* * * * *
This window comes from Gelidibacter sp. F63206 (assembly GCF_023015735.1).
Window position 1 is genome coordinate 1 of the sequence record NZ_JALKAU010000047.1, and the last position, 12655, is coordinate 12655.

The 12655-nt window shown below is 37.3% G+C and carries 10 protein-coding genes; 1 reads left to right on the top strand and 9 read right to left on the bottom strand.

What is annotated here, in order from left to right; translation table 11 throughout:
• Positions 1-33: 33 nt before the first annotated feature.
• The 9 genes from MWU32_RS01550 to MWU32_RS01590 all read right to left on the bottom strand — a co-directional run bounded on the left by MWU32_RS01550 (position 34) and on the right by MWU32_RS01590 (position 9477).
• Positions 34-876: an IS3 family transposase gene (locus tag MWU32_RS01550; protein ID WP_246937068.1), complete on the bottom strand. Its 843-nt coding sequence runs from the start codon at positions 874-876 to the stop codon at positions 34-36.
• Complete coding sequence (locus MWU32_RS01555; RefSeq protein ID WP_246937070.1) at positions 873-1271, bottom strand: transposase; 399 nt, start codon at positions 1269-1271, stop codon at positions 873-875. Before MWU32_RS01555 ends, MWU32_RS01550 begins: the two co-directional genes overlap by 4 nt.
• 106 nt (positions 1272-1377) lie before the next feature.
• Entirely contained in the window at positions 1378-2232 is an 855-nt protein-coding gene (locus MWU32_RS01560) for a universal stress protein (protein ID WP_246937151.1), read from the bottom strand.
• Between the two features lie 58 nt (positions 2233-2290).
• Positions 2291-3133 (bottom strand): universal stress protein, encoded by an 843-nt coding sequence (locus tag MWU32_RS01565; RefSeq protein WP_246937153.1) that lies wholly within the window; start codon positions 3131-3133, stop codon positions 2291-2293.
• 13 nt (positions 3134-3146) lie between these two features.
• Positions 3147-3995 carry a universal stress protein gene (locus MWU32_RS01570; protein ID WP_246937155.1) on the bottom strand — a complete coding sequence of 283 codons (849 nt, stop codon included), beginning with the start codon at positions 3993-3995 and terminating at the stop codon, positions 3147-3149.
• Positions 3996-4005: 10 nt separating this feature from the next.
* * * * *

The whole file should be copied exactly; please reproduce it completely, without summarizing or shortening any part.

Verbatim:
This window comes from Gelidibacter sp. F63206 (assembly GCF_023015735.1).
Window position 1 is genome coordinate 1 of the sequence record NZ_JALKAU010000047.1, and the last position, 12655, is coordinate 12655.

The 12655-nt window shown below is 37.3% G+C and carries 10 protein-coding genes; 1 reads left to right on the top strand and 9 read right to left on the bottom strand.

What is annotated here, in order from left to right; translation table 11 throughout:
• Positions 1-33: 33 nt before the first annotated feature.
• The 9 genes from MWU32_RS01550 to MWU32_RS01590 all read right to left on the bottom strand — a co-directional run bounded on the left by MWU32_RS01550 (position 34) and on the right by MWU32_RS01590 (position 9477).
• Positions 34-876: an IS3 family transposase gene (locus tag MWU32_RS01550; protein ID WP_246937068.1), complete on the bottom strand. Its 843-nt coding sequence runs from the start codon at positions 874-876 to the stop codon at positions 34-36.
• Complete coding sequence (locus MWU32_RS01555; RefSeq protein ID WP_246937070.1) at positions 873-1271, bottom strand: transposase; 399 nt, start codon at positions 1269-1271, stop codon at positions 873-875. Before MWU32_RS01555 ends, MWU32_RS01550 begins: the two co-directional genes overlap by 4 nt.
• 106 nt (positions 1272-1377) lie before the next feature.
• Entirely contained in the window at positions 1378-2232 is an 855-nt protein-coding gene (locus MWU32_RS01560) for a universal stress protein (protein ID WP_246937151.1), read from the bottom strand.
• Between the two features lie 58 nt (positions 2233-2290).
• Positions 2291-3133 (bottom strand): universal stress protein, encoded by an 843-nt coding sequence (locus tag MWU32_RS01565; RefSeq protein WP_246937153.1) that lies wholly within the window; start codon positions 3131-3133, stop codon positions 2291-2293.
• 13 nt (positions 3134-3146) lie between these two features.
• Positions 3147-3995 carry a universal stress protein gene (locus MWU32_RS01570; protein ID WP_246937155.1) on the bottom strand — a complete coding sequence of 283 codons (849 nt, stop codon included), beginning with the start codon at positions 3993-3995 and terminating at the stop codon, positions 3147-3149.
• Positions 3996-4005: 10 nt separating this feature from the next.